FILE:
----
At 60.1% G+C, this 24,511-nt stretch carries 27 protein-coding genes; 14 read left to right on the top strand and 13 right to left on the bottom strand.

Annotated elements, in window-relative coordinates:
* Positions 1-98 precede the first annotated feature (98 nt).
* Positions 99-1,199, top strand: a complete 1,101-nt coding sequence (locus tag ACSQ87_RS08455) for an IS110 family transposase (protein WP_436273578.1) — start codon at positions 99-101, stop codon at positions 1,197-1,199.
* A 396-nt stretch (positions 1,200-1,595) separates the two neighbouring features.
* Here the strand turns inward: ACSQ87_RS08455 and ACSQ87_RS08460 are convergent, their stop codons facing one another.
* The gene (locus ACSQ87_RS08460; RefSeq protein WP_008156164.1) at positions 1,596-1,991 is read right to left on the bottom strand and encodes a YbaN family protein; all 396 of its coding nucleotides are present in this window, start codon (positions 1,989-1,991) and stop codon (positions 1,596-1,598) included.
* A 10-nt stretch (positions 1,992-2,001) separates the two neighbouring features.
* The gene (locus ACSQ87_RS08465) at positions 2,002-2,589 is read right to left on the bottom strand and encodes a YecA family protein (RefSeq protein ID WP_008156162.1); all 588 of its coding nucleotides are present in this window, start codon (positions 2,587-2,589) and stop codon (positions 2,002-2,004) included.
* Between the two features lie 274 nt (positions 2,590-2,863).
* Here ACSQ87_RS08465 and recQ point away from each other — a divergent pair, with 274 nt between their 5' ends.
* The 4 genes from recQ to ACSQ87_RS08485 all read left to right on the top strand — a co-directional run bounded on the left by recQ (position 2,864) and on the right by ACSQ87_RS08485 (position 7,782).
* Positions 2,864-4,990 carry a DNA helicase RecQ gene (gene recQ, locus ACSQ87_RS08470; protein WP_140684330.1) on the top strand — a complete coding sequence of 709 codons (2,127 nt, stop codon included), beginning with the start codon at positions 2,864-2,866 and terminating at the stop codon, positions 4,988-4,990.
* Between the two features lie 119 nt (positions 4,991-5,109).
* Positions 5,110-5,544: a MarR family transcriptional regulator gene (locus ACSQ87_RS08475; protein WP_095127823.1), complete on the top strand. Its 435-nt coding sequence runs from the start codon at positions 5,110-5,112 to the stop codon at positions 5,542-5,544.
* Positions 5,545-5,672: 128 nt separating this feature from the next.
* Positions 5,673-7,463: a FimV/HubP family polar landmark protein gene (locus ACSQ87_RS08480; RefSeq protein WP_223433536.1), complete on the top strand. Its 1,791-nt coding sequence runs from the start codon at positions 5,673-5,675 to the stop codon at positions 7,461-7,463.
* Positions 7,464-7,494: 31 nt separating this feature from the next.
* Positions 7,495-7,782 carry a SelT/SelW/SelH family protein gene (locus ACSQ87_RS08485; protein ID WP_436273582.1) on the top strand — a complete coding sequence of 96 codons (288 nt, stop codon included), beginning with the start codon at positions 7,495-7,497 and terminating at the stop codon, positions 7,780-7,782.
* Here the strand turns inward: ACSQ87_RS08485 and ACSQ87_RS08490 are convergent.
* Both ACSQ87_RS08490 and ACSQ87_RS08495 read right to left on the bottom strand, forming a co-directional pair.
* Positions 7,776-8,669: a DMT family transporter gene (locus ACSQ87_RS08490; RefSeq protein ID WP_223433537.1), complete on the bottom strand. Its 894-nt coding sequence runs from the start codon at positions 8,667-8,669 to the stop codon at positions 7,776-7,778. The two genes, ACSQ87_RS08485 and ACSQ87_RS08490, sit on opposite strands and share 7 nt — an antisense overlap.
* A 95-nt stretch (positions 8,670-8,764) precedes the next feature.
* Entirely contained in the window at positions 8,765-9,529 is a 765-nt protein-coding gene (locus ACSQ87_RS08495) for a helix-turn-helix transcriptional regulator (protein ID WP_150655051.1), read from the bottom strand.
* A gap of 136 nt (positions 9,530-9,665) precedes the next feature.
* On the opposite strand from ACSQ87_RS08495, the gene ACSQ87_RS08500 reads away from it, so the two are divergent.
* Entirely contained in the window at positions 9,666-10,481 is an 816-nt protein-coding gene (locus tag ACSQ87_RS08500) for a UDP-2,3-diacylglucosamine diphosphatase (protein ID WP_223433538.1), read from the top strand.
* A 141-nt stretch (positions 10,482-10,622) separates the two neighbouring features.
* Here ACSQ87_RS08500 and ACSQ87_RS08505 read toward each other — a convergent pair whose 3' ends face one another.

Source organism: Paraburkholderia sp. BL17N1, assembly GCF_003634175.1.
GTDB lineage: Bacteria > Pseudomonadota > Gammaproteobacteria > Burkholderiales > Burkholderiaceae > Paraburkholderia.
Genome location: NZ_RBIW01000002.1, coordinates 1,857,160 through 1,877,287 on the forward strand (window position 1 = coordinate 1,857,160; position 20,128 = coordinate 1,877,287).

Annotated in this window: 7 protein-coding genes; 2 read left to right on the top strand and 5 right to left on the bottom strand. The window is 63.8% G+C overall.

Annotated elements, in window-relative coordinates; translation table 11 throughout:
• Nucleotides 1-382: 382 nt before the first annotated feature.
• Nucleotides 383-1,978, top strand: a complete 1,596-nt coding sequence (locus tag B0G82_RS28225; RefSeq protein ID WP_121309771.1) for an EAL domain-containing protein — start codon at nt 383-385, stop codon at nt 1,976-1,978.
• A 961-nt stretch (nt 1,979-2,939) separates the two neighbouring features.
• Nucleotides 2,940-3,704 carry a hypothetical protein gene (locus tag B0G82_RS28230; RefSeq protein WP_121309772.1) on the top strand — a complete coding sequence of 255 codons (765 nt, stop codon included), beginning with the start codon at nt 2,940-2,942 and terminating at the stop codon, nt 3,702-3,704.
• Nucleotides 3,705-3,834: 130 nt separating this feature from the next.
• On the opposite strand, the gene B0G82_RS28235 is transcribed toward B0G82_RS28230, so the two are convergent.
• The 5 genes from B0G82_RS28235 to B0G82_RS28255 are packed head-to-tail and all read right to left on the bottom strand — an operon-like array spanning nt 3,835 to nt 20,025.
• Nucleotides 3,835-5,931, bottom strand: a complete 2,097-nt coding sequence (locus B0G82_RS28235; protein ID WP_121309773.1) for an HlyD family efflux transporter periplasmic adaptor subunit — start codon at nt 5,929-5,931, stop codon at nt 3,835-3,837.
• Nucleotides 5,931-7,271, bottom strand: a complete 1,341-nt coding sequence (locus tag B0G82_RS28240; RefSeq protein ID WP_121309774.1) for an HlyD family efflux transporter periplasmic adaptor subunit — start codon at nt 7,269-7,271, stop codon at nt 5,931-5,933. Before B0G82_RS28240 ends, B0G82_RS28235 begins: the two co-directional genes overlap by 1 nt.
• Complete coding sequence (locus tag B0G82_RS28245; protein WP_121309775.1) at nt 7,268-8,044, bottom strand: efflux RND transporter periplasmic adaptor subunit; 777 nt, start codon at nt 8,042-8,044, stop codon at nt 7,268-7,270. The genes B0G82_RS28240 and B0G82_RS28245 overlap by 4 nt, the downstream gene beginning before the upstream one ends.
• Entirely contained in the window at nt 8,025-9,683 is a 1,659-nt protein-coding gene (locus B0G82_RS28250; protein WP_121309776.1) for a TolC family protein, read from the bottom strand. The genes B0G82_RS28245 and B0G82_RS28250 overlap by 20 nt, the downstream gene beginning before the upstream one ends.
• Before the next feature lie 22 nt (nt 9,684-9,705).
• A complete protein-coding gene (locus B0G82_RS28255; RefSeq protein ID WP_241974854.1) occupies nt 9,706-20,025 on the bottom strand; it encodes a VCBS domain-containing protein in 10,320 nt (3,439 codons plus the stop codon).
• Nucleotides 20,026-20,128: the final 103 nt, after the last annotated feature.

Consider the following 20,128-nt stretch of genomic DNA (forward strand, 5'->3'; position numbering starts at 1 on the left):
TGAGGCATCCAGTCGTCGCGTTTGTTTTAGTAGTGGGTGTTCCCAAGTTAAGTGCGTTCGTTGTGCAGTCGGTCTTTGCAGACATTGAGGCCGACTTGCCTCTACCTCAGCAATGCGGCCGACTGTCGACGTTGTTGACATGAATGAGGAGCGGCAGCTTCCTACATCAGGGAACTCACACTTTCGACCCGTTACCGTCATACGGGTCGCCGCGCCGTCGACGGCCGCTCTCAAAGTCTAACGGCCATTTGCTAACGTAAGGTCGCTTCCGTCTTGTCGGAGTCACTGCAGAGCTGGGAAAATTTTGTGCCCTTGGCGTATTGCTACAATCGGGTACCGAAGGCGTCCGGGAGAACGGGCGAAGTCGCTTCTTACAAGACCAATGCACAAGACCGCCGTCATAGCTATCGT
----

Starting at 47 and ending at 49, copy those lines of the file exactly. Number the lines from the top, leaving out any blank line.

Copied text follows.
• A complete protein-coding gene (locus B0G82_RS28255; RefSeq protein ID WP_241974854.1) occupies nt 9,706-20,025 on the bottom strand; it encodes a VCBS domain-containing protein in 10,320 nt (3,439 codons plus the stop codon).
• Nucleotides 20,026-20,128: the final 103 nt, after the last annotated feature.

Consider the following 20,128-nt stretch of genomic DNA (forward strand, 5'->3'; position numbering starts at 1 on the left):